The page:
Microblogging service Twitter is not only useful for online marketers, or to link to interesting blog posts; it can also be an effective customer service tool.

Rebecca on SEOmoz has provided an interesting case study describing how Comcast used Twitter to solve an issue for her; something other companies can potentially learn from.

Having failed to solve her problem (cancelling an NBA basketball subscription with Comcast) through traditional customer service channels, Rebecca expressed her dissatisfaction on Twitter.

Comcast should really have dealt with the problem on the phone before she had to resort to complaining on the microblogging site, but at least someone was monitoring Twitter and was able to resolve her issue.

A number of other companies in the US are using Twitter in this way, with shoe retailer Zappos being a good example.

Zappos has 448 employees using the service, including CEO Tony Hsieh; helping to put a more human face on the company, engage with customers, solve issues, and monitor what is being said about them.

A quick search on Twitter reveals that most of what is being said about Zappos is positive:

Twitter - Zappos

This not just a result of Zappos using Twitter; the company clearly has a culture which values customer service, and this is reflected in what is being said online, which is a great marketing tool for the retailer. 

Comcast and Zappos are not alone in making good use of the site; plenty of other US firms are monitoring it and using it for customer service. A number of Dell reps are on Twitter, while JetBlue Airlines uses the service to inform customers about delays and other news.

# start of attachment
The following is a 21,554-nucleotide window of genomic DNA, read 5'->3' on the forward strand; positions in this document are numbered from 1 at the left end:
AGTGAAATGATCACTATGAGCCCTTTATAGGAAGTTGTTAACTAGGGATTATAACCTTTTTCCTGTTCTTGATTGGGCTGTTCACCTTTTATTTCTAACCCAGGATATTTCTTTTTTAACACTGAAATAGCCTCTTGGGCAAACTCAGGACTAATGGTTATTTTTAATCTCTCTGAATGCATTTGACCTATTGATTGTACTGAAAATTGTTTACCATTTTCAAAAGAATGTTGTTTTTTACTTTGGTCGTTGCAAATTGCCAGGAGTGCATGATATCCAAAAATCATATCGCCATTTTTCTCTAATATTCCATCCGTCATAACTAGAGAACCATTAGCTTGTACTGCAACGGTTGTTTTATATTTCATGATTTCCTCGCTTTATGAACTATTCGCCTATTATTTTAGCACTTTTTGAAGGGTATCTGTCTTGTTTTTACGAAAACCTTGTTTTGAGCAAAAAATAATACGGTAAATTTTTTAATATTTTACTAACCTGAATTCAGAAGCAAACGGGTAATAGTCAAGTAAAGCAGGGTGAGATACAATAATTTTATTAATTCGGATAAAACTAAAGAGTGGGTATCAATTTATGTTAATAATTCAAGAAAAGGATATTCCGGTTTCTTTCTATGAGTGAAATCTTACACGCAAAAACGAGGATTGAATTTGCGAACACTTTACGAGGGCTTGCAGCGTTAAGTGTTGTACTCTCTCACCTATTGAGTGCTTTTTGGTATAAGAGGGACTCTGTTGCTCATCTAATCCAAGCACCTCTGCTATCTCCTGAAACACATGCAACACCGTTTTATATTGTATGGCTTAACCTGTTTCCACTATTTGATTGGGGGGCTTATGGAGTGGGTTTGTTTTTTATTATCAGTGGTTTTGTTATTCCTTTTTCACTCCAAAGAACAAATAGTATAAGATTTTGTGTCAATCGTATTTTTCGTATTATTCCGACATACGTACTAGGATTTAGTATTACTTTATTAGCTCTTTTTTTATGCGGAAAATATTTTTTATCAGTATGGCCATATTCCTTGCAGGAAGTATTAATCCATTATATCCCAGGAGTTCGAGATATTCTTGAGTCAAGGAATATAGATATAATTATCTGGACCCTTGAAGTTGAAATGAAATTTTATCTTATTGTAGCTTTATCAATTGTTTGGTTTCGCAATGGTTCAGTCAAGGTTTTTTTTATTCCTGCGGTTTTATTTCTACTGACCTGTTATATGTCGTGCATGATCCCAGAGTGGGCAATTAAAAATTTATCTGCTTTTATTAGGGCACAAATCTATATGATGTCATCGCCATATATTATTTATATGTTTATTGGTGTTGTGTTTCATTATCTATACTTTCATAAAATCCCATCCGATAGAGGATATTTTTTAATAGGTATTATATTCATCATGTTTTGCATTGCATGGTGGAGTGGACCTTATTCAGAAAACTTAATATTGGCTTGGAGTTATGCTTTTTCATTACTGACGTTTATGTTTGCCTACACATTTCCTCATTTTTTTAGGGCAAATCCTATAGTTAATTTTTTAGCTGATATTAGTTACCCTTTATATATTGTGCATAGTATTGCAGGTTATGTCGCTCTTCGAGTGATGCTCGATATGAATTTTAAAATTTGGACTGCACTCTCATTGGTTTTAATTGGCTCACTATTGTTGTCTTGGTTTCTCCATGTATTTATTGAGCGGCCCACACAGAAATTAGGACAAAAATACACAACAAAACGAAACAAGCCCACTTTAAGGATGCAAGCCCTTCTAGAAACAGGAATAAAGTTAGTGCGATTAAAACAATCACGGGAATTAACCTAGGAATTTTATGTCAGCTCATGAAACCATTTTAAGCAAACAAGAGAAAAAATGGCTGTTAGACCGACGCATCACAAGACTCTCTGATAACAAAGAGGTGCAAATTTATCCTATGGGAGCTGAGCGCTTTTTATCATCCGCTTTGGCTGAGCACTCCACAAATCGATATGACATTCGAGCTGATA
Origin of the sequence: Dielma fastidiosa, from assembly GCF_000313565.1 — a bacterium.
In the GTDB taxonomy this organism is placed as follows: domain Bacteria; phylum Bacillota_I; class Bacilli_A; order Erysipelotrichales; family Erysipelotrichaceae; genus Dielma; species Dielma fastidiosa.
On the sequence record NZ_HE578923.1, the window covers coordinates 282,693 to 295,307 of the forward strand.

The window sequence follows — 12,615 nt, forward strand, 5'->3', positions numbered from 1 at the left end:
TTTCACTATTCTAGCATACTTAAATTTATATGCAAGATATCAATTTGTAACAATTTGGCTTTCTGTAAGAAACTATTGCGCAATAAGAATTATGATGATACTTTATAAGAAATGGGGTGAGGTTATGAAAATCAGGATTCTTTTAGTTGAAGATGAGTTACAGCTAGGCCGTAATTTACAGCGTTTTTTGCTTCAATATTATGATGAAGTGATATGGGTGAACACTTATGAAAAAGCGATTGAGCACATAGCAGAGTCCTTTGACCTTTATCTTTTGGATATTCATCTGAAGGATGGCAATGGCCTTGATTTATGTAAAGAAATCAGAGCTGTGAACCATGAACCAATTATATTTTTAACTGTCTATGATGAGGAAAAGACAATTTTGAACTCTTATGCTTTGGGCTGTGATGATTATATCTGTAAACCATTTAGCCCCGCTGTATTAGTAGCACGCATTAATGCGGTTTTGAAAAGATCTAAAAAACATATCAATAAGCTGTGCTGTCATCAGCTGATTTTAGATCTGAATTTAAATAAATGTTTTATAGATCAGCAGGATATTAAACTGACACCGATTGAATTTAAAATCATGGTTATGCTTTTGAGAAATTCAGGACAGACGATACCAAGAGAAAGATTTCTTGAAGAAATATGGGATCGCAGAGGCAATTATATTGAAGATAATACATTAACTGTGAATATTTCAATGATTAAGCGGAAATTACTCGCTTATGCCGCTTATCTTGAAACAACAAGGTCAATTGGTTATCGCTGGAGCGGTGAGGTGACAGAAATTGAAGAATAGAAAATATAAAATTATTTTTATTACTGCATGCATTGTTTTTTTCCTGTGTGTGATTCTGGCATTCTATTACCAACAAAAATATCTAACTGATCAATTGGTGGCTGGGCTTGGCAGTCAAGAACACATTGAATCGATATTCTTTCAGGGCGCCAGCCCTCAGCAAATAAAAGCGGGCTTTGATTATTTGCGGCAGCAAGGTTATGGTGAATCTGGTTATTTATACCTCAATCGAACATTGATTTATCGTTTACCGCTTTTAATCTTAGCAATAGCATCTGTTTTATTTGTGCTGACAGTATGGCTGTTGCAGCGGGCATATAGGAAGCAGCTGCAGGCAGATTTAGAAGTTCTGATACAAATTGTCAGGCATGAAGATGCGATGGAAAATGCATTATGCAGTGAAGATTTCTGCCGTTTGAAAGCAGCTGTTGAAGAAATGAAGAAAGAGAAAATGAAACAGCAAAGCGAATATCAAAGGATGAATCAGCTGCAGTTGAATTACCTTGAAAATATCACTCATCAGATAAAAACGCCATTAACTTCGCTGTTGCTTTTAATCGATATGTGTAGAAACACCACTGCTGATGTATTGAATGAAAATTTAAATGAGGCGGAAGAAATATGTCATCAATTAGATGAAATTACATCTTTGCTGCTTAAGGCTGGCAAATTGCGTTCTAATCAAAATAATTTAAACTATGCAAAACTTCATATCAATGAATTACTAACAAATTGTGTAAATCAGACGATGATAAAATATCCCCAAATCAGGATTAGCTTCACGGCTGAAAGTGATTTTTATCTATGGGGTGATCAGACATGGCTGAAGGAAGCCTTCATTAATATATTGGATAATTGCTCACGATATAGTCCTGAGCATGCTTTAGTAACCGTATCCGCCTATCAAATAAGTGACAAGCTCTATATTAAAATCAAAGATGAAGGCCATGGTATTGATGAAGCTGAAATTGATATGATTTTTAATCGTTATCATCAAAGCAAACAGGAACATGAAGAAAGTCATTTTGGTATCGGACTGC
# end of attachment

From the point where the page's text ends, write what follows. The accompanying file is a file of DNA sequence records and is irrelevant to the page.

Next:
UK companies would do well to follow these examples. I’ve looked for examples of UK firms that use the service in this way, but haven’t managed to find any yet. (Anyone know of any? Let me know…)

However, there are plenty of examples of firms being talked about on Twitter, and not all of it positive. Search for Virgin Media and you’ll find plenty of complaints. The same applies to other companies like Vodafone and Npower, especially the latter.

All three companies employee plenty of customer service staff, so getting one or two to monitor the brand on Twitter and solve a few issues there needn’t be a huge drain on resources, and would benefit the company’s reputation.

Monitoring Twitter is easy enough to do; a quick search for your brand name and products will bring up any mentions, allowing you to see what your customers are saying.

Another service I reviewed last week, GetSatisfaction, provides an ‘overheard’ tool when you sign up that monitors what people are saying on Twitter.

Of course, use of the blogging service shouldn’t be considered a substitute for providing excellent customer service; some customers will be venting their spleens on Twitter after they have failed to get anywhere through normal channels.

Still, as with blogs and other social media, companies should be monitoring what is being said about them on Twitter and stepping in to resolve issues where they find them. As with the Comcast example, this can be a big PR win for firms.

Related articles: 
10 tips on improving online customer service
Q&A: Royal Mail’s Stephen Mitchell on online customer service

Related research:

Online Customer Service Briefing – June 2008